According to him, the decision by the government was “immoral and insensitivity of the effect of fuel price increase on the people of Nigeria.”
He therefore urged the government to revert to the old pump price.
In a statement made available to Vanguard in Lagos, Falana argued that the increment was contrary to the interest and yearning of Nigerians for the further reduction of the fuel price.
He noted that the present administration acted contrary to its promises not to remove subsidy in order to inflict undue pains on Nigerians.
Beside, he said, the decision was wrong since the sole body statutorily responsible for fixing fuel price is not yet constituted, adding, the “unilateral decision of the Executive Secretary of the body to fix the pump price at N145 per litre is ultra vires and illegal in every material particular.”
He argued that since the Petroleum Products Pricing Regulatory Agency (PPPRA) empowered to recommend the price of petroleum products has not been reconstituted, such decision was wrong.
He added that: “In view of the illegality, insensitivity and immorality of the price increase the federal government should cancel it, revert to the status quo and consult widely with all relevant stakeholders in the society.”
Falana wondered why the increment when after the Directorate of Petroleum Resources (DPR) recently invited fresh bids for the setting up modular refineries, which resulted to licensing of 22 modular refineries “with combined capacities to refine 1.429 million barrels of crude oil per day. If the policy is genuinely pursued the construction of the refineries ought to be completed within the 9-12 months.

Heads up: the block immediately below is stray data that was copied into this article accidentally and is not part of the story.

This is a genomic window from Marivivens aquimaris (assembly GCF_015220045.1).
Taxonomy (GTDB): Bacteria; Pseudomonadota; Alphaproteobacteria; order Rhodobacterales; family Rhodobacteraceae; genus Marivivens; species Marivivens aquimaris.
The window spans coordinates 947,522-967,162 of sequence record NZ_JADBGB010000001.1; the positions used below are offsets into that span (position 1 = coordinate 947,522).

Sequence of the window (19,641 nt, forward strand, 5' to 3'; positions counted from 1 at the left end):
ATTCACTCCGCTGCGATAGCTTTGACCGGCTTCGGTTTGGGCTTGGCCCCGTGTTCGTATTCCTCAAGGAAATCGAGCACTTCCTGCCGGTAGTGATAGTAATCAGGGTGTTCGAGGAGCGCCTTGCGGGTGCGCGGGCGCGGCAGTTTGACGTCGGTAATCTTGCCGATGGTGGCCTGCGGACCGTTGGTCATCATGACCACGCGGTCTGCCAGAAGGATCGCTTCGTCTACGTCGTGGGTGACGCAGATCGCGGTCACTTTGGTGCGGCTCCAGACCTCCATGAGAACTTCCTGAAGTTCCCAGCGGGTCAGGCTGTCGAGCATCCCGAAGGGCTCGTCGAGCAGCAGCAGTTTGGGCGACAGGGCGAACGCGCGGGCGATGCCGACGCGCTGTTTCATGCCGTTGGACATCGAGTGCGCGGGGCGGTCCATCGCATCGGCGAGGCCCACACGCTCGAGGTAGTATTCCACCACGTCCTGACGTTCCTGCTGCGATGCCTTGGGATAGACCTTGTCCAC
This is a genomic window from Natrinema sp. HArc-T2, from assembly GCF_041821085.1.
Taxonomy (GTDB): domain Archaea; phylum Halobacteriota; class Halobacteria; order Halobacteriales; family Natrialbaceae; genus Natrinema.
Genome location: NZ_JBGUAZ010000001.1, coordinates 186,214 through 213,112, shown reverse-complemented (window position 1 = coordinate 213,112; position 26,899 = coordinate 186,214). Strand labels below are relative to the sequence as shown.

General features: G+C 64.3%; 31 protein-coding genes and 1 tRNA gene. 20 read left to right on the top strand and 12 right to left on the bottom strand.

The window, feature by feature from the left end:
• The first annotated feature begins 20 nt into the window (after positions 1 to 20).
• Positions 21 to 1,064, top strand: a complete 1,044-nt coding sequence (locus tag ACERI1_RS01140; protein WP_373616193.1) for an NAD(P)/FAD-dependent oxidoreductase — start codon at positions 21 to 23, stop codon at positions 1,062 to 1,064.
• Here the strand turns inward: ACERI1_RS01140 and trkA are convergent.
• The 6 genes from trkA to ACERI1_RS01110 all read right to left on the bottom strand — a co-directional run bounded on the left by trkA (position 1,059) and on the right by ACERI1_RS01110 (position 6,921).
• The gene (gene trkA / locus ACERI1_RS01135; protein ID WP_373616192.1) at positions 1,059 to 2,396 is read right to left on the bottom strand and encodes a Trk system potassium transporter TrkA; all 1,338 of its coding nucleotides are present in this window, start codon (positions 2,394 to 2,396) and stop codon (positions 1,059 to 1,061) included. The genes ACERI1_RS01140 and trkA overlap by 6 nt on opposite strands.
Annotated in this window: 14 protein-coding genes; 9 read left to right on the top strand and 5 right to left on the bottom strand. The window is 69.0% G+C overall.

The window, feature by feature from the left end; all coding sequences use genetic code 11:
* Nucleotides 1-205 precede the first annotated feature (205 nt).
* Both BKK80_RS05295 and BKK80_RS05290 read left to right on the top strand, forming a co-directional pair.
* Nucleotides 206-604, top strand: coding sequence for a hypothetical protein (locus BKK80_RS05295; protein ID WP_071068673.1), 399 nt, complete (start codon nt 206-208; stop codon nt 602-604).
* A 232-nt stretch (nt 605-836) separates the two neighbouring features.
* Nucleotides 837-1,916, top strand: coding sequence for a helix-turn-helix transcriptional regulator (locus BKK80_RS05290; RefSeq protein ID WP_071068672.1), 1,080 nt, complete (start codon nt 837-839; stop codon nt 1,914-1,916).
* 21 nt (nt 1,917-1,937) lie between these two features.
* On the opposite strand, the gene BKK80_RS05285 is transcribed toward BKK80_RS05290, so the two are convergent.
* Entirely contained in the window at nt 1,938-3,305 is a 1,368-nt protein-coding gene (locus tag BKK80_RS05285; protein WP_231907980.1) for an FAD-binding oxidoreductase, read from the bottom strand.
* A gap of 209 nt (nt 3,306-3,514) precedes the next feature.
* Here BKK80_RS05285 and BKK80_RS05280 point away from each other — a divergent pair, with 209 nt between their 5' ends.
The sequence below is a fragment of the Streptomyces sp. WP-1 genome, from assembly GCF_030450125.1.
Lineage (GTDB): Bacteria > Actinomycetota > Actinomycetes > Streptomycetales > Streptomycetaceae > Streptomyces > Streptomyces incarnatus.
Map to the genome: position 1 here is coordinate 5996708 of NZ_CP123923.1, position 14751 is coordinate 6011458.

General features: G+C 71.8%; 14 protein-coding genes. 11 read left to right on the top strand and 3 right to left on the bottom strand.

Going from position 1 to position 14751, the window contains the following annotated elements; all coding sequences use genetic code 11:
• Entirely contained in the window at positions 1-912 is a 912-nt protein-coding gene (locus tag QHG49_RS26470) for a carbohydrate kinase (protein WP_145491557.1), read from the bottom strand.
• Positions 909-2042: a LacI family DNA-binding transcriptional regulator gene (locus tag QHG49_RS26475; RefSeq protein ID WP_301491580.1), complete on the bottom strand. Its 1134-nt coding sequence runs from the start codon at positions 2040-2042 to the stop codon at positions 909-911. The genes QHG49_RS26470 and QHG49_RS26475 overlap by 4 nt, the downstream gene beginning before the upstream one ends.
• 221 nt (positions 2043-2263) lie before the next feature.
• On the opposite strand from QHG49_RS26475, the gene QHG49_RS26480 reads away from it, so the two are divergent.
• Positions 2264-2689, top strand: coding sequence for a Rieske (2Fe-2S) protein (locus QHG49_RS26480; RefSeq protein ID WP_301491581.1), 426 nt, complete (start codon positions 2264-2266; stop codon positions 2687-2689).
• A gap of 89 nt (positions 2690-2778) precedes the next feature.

“If such refineries are established in the country the importation of fuel and the fraud associated with it will stop. In the interim, instead of importing oil from Europe and the United States the NNPC should refine crude oil for domestic consumption in neighbouring countries which have functional refineries. After all, Nigeria refines 60,000 barrels of crude oil per day in Cote d’ivoire which is not an oil producing nation.” He said.
He further argued that “If subsidy had been removed over a month ago and the country has been saving $2 billion (from fuel importation and subsidy removal) while the refineries are now working at full capacity Dr. Kachukwu should tell Nigerians the justification for the new removal of fuel subsidy announced by him yesterday.
“The cost elements that make up the N145 are provocative. If the total landing cost of a litre and other charges are fixed at N138 what is the basis of fixing the price at N145? For goodness sake, why should motorists be made to pay NPA/NIMASA charges, within and without storage/ bridging charges etc?”
He therefore submitted that the decision will have virile effect on the people and the economic.
He noted that increasing the price without any public debate or consultation with relevant stakeholders whatsoever the federal government took the Nigerian people by surprise.